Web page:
I wonder if anyone could help me - i am still on OS9 and think it is about time to finally make the leap to OSX ... however I have lots of concerns (I use my mac for work so really need reliable help):
is my software compatible (I know I can use some through classic)
how do I manage fonts
how do I link to the internet (also a bt broadband user)
are my printers compatible; ditto my scanner
how do I write pdfs if my software isn't compatible
is it possible to write a session on a Cd rather than the whole CD (currently use toast which lets me do that)
can I create a network to include an ibook
currently use internet explorer but apparently need to upgrade to safari or mozilla - is it possible o import my favourites? and how about my outlook express address book?
I made the move to OSX 18 months ago to prepare the way for Belinda (who is still on OS9/Quark4.11 etc etc). The OSX/Classic approach seemed weird to me and threw up one major problem - don't run Norton under OS9 when you have OSX loaded because Norton will completly fry the OSX installation. Having done that once I decided to back up the Powerbook and load OSX only.
OSX installation is straightforward and Safari/Mail/Addressbook will deal with most of your browsing/email/address requirements. I also loaded iView (I don't like iPhoto), Toast (I know it), Adobe CS, Office for X and Appleworks.
Culturally, its a huge step but OSX doesn't seem to crash and all the techie stuff for networking is buried out of sight.
On the broadband front, we got a router with our Demon broadband package. The router does all the broadband negotiation and doubles as an ethernet hub which makes life a bit simpler. And, because the router negotiates the connection, you're online when you hookup the Mac because OSX autodetects the connection.
If you want anymore info, email me offgroup 101355dot1367atcompuservedotcom (replacing the dots and at).
Froggy - one thing to do is to make sure you have enough RAM installed. Apple are notoriously stingy when it comes to having installed in the machine in the first place. 512Mb is really the minimum under OSX when you're trying to run applications like Word and so on, but it will feel a lot faster if you have 1Gb or more. RAM prices are always dropping, so check out crucial.com, but make sure you enter the details for your model of iBook or you might end up ordering RAM for a different generation of iBook. As far as making the most of the software that comes with your iBook (iTunes, iPhoto, iMovie and iDVD), you could do worse than check out Jim Heid's Mac iLife website for tips to begin with.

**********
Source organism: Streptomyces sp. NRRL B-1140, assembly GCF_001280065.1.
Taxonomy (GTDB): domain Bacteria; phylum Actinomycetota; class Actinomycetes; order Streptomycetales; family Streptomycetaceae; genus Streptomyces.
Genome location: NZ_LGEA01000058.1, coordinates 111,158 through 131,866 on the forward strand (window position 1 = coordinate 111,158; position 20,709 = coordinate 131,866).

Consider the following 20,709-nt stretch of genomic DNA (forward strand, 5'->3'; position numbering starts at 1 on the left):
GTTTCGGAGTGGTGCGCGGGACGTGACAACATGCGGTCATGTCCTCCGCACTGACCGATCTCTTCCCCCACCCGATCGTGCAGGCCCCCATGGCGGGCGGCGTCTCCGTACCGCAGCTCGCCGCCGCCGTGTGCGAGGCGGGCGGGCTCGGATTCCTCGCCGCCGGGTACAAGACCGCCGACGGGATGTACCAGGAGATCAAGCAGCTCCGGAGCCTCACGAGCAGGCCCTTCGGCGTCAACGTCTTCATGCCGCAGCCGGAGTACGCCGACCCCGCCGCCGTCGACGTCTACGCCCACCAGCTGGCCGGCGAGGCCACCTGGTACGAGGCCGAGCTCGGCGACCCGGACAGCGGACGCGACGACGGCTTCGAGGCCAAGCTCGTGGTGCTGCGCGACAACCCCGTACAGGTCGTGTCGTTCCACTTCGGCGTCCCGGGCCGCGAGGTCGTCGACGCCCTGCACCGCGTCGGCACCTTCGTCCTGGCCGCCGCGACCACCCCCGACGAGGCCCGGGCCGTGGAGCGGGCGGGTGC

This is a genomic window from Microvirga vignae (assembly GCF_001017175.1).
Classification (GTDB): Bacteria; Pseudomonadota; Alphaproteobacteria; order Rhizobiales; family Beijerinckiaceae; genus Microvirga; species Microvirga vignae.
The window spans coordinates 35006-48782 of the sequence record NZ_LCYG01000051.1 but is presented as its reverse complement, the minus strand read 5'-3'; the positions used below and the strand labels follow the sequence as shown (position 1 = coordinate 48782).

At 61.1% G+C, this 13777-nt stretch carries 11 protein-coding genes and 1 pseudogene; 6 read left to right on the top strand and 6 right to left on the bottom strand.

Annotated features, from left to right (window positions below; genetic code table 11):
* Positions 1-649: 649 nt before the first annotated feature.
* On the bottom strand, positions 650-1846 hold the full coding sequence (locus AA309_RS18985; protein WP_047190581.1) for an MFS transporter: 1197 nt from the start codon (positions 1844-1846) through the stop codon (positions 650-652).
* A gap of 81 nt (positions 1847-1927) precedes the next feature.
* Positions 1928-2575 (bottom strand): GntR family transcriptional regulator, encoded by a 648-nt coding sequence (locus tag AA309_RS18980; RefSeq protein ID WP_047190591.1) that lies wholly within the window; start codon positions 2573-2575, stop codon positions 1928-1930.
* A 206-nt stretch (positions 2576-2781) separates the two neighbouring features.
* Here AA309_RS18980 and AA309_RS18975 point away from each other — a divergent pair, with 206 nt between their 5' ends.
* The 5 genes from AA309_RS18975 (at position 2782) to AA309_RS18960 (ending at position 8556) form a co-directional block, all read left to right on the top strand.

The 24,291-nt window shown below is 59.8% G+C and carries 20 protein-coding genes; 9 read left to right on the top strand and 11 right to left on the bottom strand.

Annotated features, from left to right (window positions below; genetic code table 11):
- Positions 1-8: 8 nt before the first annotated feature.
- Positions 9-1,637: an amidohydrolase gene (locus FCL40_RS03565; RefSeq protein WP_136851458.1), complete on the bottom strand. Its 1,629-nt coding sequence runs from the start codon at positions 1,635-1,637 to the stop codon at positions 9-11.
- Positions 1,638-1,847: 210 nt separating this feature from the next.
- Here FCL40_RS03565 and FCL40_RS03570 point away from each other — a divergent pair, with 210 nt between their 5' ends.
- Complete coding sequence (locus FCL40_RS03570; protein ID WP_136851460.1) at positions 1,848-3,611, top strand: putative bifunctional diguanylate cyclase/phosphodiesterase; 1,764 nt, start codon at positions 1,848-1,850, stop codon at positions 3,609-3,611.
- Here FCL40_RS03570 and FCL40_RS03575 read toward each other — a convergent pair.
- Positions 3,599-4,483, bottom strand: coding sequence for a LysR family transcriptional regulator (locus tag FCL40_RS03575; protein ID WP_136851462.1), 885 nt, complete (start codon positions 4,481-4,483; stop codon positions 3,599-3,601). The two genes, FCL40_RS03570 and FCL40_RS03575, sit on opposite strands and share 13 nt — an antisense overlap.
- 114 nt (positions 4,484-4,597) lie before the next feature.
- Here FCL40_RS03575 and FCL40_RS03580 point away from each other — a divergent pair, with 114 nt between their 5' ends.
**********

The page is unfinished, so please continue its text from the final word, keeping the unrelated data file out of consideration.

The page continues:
Julie - I'm sure Niall will help you with most of it since he's local. But on some of your specific points:
* Mac OSX comes with PDF creation built into the operating system. Any document you go to print, you can choose instead to 'save as PDF'. Apple's 'Preview' application is smaller, lighter and faster than Adobe's Acrobat reader for reading PDFs. If you want to do more complicated PDF creation, you'll probably still have to buy the full version of Acrobat, but you may be able to find free/shareware tools here: http://www.versiontracker.com/macosx/index.shtml
* For writing CD's I find it is still better to stick to Toast. Mac OSX still only does disk-at-once instead of letting you write sessions.
* Networking is much smarter (and easier in my experience) on Mac OSX.
* Yes, you can import IE favourites into Safari or Firefox/Mozilla. Same with Outlook into Mail I believe. I switched from Eudora into Mail with no problems.
One thing I have discovered with my Powerbook is that you need to keep about 10% of hard disk capacity free for the virtual memory to operate efficiently. Mac OSX is far more stable than OS9 or older (if an application crashes it is very very exceptional for it to take others/the Finder with it), precisely because it has better memory management. But you still have to give it space to work. I discovered how important this was after almost writing off my hard disk by filling it up with music in iTunes.